TN's Independent Living Network

Tennessee has six Centers for Independent Living across the state, located in Paris, Jackson, Memphis, Nashville, Knoxville, and Chattanooga.

All Centers work together under the umbrella of the Statewide Independent Living Council of Tennessee to promote and expand independent living programs and practices across the state, to advocate for state and federal policy change that improves the lives of individuals with disabilities, and to establish and collaborate on triennial goals committed to in the State Plan for Independent Living (SPIL).

 

 

 

 

[image of TN state map taken from the SILC's website, where you can see lists of counties served by each CIL]

TN Statewide Independent Living Council

three individuals, two of whom are in wheelchairs, sitting at a conference room table with name tags in front of them, listen to a woman who is standing up and speaking to the rest of the room, her hands together mid-speechPer the 1973 federal Rehabilitation Act, each state was directed to establish a Statewide Independent Living Council (SILC). Collaborating with the Centers and other private and public entities, the SILC promotes and expands independent living within the state, but does not provide direct services to individuals with disabilities. As the Centers provide programs “cross-disability” (meaning a person must only self-identify as a person with a disability to be eligible for CIL support), the SILC has the unique opportunity to support the CILs through systemic advocacy and statewide collaborations. SILC duties include: collaboration for statewide expansion of IL services; resource development; policy education and advocacy; facilitation of the SPIL development; and provision of technical support to CILs. The Council is composed of members appointed by the Governor who provide statewide representation, the majority of whom are individuals with disabilities. 

Learn more about the SILC in TN.

TARP (Training, Advocacy, Referral and Peer Support), Inc. - Paris, TN

a group of three children and one young adult, all boys, sit on the floor beside a board game that has pieces and cards scattered around them; they're waving so fast at the camera that their hands are blurryT.A.R.P., Inc. (Training, Advocacy, Referral and Peer Support) Center for Independent Living was established in 2005 in Paris, TN. T.A.R.P. was the first truly rural-based Center for Independent Living in Tennessee, serving eight counties in Northwest and North-Middle Tennessee including Benton, Dickson, Henry, Houston, Humphreys, Montgomery, Stewart and Weakley counties.

T.A.R.P.'s advocacy program promotes community awareness of the needs of individuals with disabilities and facilitates the expansion of opportunities to provide social and career opportunities that strengthen community-based living goals. Focusing on the unique nature of a rural community, T.A.R.P. meets their consumers where they are. They raise awareness and involvement by establishing relationships with nursing homes, schools, and vocational programs to underscore available services to support engaged and included, home and community-based living.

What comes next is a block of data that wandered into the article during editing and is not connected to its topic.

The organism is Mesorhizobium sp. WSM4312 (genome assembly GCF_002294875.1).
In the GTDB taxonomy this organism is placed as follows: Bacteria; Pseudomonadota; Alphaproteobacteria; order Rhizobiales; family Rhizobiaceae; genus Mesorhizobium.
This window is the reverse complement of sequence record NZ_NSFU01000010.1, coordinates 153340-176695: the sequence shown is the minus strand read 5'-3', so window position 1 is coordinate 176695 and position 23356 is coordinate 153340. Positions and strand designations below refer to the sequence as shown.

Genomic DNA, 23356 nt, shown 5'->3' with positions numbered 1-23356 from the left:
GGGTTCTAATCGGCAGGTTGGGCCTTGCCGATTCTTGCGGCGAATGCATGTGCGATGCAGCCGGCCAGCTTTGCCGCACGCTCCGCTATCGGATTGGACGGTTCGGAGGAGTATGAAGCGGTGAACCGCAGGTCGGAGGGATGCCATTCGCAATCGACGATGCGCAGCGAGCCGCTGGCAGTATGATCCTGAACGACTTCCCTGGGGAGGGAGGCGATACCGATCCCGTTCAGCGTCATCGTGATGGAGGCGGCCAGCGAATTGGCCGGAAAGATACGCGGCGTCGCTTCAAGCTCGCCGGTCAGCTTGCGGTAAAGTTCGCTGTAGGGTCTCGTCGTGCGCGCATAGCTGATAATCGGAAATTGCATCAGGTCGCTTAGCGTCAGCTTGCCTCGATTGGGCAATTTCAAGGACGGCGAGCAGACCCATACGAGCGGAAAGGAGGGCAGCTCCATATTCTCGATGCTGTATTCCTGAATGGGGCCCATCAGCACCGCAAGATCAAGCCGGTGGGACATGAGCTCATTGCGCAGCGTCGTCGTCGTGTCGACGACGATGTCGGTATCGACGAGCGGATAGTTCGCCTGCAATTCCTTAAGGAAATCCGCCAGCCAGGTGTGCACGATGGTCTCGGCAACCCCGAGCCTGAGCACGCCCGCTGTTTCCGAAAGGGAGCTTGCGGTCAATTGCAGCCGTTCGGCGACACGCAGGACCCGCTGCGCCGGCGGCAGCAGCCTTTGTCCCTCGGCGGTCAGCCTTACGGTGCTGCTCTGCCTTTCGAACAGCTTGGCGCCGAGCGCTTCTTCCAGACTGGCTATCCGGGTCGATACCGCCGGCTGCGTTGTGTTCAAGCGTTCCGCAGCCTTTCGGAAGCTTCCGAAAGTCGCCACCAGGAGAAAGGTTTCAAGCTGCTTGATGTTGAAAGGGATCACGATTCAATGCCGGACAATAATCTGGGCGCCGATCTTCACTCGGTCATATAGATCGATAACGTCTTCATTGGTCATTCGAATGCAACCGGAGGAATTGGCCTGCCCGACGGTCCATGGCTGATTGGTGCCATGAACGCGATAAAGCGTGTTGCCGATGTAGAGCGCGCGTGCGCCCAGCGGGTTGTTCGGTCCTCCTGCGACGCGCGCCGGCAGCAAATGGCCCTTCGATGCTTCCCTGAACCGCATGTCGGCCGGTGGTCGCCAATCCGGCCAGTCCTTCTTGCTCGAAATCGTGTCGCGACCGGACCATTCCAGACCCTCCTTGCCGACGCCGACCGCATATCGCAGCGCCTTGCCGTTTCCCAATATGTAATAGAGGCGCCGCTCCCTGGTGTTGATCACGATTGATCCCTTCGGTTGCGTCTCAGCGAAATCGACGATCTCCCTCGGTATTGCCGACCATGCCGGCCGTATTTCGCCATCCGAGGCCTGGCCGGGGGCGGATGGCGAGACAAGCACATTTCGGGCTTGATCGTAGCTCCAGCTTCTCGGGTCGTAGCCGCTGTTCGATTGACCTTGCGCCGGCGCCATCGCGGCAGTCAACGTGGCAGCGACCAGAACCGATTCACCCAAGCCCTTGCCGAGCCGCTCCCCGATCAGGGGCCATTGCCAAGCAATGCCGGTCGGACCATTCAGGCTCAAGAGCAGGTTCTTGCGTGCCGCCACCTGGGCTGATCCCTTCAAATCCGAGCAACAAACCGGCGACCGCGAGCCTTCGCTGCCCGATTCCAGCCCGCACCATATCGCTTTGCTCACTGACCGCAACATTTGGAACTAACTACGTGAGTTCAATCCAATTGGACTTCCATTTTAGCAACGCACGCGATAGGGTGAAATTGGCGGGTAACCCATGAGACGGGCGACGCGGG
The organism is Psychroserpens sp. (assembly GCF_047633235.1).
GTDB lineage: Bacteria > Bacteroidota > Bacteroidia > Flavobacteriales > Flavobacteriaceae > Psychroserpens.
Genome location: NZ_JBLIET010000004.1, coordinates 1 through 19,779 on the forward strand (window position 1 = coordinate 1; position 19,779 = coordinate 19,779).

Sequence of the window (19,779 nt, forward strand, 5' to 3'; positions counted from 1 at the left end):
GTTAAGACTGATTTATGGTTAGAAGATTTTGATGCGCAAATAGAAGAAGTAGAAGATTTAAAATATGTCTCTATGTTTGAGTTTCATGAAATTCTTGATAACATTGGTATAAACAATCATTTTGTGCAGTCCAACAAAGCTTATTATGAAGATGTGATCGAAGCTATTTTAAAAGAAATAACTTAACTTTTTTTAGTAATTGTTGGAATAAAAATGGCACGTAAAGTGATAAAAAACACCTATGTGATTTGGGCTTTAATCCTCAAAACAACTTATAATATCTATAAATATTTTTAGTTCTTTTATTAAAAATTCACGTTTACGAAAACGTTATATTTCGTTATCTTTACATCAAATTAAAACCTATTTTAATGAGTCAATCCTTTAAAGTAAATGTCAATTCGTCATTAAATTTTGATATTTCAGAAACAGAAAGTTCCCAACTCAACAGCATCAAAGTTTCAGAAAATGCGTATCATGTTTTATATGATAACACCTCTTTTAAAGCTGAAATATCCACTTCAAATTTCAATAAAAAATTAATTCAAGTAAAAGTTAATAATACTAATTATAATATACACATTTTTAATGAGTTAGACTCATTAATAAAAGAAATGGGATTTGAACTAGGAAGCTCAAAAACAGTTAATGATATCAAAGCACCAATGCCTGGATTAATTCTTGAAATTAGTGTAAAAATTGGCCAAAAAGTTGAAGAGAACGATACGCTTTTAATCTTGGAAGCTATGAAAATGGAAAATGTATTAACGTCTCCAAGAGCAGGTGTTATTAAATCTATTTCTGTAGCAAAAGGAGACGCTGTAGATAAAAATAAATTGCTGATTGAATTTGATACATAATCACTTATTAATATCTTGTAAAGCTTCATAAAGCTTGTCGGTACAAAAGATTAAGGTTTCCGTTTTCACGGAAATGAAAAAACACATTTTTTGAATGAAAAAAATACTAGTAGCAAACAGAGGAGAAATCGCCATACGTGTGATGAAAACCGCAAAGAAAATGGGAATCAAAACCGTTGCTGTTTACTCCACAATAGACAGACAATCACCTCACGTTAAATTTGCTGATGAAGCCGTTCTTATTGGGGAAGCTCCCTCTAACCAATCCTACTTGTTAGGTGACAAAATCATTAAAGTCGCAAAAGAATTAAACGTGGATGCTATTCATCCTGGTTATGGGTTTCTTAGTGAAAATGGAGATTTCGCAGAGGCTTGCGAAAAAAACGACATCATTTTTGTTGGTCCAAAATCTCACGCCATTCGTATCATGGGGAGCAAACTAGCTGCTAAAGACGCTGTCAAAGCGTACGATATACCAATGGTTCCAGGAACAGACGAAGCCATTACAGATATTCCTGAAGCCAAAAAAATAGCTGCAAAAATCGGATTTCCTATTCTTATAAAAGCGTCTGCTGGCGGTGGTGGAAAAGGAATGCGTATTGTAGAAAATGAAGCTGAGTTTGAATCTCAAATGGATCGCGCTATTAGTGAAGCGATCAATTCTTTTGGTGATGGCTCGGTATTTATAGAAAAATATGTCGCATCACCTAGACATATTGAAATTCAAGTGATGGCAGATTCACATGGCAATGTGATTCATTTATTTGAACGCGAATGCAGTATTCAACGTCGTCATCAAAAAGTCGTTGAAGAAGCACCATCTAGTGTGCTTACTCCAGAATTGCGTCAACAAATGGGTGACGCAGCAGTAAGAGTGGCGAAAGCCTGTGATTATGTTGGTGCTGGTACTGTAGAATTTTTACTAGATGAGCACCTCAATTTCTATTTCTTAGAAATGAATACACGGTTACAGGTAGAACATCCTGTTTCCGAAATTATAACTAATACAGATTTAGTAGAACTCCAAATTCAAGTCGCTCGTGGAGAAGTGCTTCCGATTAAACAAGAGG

T.A.R.P.’s diverse programming touches on the needs of individuals with disabilities across the lifespan. In addition to providing the services of IL specialists, T.A.R.P. has gained recognition in the community for their exceptional Transition Services and Durable Medical Equipment Exchange Program.

The Durable Medical Equipment Exchange Program provides an alternative to nursing home admissions by connecting people in need with free durable medical equipment such as shower chairs and wheelchairs. This program directly affects accessibility while preserving people’s dignity.

group of five adult women in front of a sign that says TARPThe Youth Transition program currently provides IL training to high schoolers with disabilities. Curriculum addresses communication strategies, career exploration, résumé building, interviewing skills, postsecondary education processes, financial responsibility, community resources, and conflict resolution. The 16-week Transition program is unique in its engagement of community members and volunteers who perform mock interviews with the students and provide hands-on training for adulthood following graduation. This community engagement also educates employers about the win-win of hiring individuals with disabilities in their community. This program’s success has led to a Youth Transitions expansion initiative to include junior high and elementary schools. T.A.R.P. firmly believes early education and awareness is what will breed a new tomorrow for all individuals with disabilities in Tennessee.

“TARP is excited to work with this coalition; we believe our consumer base would expand to better serve our community.”

Learn more about TARP:

Jackson Center for Independent Living - Jackson, TN

three people standing on a dock on a lake; one woman is holding a fish, and all are smiling; a fishing pole rests next to the young man with down syndrome on the right and the banner hanging on the dock in front of them says 'jackson center for independent living fishing rodeo'The Jackson Center for Independent Living (JCIL) was founded in 1996 and serves Madison, Crockett, Gibson, Carroll, Henderson, Chester, Hardin and Haywood counties. JCIL provides both direct services and systemic advocacy to promote Independent Living across the state.